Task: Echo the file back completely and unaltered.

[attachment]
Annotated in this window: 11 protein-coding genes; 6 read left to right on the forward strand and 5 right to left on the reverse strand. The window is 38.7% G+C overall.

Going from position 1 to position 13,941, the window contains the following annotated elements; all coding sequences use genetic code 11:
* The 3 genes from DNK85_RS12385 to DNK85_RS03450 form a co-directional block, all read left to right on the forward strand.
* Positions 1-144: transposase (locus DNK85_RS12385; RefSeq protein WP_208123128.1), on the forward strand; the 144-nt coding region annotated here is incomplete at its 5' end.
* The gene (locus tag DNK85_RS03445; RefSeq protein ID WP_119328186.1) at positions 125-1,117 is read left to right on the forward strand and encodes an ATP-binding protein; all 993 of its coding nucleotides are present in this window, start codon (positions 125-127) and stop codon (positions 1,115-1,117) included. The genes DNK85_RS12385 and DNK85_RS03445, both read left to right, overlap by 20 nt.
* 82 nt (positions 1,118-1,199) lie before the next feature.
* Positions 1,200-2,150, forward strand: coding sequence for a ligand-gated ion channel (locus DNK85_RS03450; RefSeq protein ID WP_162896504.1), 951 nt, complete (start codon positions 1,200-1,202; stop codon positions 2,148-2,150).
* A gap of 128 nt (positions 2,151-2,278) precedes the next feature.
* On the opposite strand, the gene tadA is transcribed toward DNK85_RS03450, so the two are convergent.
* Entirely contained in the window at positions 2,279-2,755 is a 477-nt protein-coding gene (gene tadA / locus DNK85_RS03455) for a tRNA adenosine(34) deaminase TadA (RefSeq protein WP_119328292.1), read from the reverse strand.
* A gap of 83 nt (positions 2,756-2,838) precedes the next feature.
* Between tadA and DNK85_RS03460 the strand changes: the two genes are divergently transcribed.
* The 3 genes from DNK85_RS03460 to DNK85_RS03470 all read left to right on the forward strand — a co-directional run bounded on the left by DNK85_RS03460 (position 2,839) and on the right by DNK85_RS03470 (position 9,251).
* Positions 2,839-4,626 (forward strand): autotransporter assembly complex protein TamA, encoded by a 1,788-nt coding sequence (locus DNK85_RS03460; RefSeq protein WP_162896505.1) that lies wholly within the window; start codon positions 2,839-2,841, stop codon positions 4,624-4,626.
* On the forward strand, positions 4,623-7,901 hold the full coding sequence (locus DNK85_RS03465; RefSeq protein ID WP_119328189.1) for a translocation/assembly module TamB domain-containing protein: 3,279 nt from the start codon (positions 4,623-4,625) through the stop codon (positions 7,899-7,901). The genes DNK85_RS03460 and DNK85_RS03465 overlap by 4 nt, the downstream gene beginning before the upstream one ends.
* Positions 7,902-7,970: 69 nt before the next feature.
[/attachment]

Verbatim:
Annotated in this window: 11 protein-coding genes; 6 read left to right on the forward strand and 5 right to left on the reverse strand. The window is 38.7% G+C overall.

Going from position 1 to position 13,941, the window contains the following annotated elements; all coding sequences use genetic code 11:
* The 3 genes from DNK85_RS12385 to DNK85_RS03450 form a co-directional block, all read left to right on the forward strand.
* Positions 1-144: transposase (locus DNK85_RS12385; RefSeq protein WP_208123128.1), on the forward strand; the 144-nt coding region annotated here is incomplete at its 5' end.
* The gene (locus tag DNK85_RS03445; RefSeq protein ID WP_119328186.1) at positions 125-1,117 is read left to right on the forward strand and encodes an ATP-binding protein; all 993 of its coding nucleotides are present in this window, start codon (positions 125-127) and stop codon (positions 1,115-1,117) included. The genes DNK85_RS12385 and DNK85_RS03445, both read left to right, overlap by 20 nt.
* 82 nt (positions 1,118-1,199) lie before the next feature.
* Positions 1,200-2,150, forward strand: coding sequence for a ligand-gated ion channel (locus DNK85_RS03450; RefSeq protein ID WP_162896504.1), 951 nt, complete (start codon positions 1,200-1,202; stop codon positions 2,148-2,150).
* A gap of 128 nt (positions 2,151-2,278) precedes the next feature.
* On the opposite strand, the gene tadA is transcribed toward DNK85_RS03450, so the two are convergent.
* Entirely contained in the window at positions 2,279-2,755 is a 477-nt protein-coding gene (gene tadA / locus DNK85_RS03455) for a tRNA adenosine(34) deaminase TadA (RefSeq protein WP_119328292.1), read from the reverse strand.
* A gap of 83 nt (positions 2,756-2,838) precedes the next feature.
* Between tadA and DNK85_RS03460 the strand changes: the two genes are divergently transcribed.
* The 3 genes from DNK85_RS03460 to DNK85_RS03470 all read left to right on the forward strand — a co-directional run bounded on the left by DNK85_RS03460 (position 2,839) and on the right by DNK85_RS03470 (position 9,251).
* Positions 2,839-4,626 (forward strand): autotransporter assembly complex protein TamA, encoded by a 1,788-nt coding sequence (locus DNK85_RS03460; RefSeq protein WP_162896505.1) that lies wholly within the window; start codon positions 2,839-2,841, stop codon positions 4,624-4,626.
* On the forward strand, positions 4,623-7,901 hold the full coding sequence (locus DNK85_RS03465; RefSeq protein ID WP_119328189.1) for a translocation/assembly module TamB domain-containing protein: 3,279 nt from the start codon (positions 4,623-4,625) through the stop codon (positions 7,899-7,901). The genes DNK85_RS03460 and DNK85_RS03465 overlap by 4 nt, the downstream gene beginning before the upstream one ends.
* Positions 7,902-7,970: 69 nt before the next feature.